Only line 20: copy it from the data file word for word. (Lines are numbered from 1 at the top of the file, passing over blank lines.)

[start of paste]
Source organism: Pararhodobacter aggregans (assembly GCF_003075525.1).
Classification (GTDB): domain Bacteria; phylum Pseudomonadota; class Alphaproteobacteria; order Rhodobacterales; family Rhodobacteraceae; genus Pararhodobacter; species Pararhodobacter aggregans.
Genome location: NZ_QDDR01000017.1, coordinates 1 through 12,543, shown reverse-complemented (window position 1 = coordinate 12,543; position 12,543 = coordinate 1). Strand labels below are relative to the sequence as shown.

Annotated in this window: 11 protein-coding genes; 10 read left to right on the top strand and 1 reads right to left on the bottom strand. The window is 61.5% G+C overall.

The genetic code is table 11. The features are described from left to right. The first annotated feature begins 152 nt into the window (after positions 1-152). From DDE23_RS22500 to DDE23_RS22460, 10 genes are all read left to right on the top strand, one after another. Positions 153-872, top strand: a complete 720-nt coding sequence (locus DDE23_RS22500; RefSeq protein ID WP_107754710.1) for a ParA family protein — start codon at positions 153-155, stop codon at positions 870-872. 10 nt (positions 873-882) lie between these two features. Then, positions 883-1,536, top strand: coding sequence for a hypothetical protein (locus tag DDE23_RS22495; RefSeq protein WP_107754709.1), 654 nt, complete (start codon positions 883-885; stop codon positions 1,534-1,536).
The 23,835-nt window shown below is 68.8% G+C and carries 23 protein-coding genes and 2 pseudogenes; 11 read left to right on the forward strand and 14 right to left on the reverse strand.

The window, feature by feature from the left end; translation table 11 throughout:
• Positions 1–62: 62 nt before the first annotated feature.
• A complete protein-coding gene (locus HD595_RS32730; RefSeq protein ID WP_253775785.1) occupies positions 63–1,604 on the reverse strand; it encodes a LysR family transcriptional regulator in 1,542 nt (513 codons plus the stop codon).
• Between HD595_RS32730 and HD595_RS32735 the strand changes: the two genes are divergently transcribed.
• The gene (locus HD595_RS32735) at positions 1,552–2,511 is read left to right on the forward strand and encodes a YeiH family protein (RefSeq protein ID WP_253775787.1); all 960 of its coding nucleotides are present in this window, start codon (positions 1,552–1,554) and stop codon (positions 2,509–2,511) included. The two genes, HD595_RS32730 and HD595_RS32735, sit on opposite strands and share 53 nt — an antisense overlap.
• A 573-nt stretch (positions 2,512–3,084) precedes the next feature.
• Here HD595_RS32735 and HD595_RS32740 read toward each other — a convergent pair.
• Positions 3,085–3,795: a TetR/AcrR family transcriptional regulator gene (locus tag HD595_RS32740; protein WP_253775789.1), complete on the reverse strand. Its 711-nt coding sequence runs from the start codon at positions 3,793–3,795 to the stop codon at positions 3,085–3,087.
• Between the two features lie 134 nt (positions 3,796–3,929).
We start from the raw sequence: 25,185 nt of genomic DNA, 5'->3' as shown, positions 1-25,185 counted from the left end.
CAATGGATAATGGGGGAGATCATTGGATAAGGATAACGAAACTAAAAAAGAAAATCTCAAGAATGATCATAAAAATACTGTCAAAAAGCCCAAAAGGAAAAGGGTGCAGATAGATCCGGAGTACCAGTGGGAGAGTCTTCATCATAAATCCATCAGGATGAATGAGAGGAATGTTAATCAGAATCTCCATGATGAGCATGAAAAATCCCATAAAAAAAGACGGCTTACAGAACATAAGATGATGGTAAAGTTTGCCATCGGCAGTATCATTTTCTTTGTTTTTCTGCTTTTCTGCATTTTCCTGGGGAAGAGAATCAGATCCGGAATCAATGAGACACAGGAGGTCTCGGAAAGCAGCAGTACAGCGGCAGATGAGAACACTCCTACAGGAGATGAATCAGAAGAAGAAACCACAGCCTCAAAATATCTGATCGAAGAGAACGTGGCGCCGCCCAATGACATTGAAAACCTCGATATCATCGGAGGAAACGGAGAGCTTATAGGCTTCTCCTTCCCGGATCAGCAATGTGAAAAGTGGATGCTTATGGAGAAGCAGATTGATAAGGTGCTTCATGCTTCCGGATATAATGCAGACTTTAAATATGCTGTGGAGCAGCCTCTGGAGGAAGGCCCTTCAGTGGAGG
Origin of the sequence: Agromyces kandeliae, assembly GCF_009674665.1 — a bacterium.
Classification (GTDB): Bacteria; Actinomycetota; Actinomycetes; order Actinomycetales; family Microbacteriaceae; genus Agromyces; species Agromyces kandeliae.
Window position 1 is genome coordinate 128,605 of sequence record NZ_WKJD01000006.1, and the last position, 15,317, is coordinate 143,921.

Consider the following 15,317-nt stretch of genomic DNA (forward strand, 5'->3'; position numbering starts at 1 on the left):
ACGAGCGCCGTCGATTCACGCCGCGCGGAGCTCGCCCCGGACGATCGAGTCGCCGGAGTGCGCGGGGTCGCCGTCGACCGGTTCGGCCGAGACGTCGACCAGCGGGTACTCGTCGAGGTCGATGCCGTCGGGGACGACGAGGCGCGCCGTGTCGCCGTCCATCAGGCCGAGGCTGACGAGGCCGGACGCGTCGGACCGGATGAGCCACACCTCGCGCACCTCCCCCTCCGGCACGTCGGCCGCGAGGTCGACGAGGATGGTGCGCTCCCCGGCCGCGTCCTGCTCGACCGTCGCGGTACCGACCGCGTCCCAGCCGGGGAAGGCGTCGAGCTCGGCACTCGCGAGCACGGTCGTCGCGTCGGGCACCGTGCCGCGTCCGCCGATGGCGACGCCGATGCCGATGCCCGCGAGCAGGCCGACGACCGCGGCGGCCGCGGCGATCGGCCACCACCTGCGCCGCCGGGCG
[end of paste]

Window position 1 is genome coordinate 128,605 of sequence record NZ_WKJD01000006.1, and the last position, 15,317, is coordinate 143,921.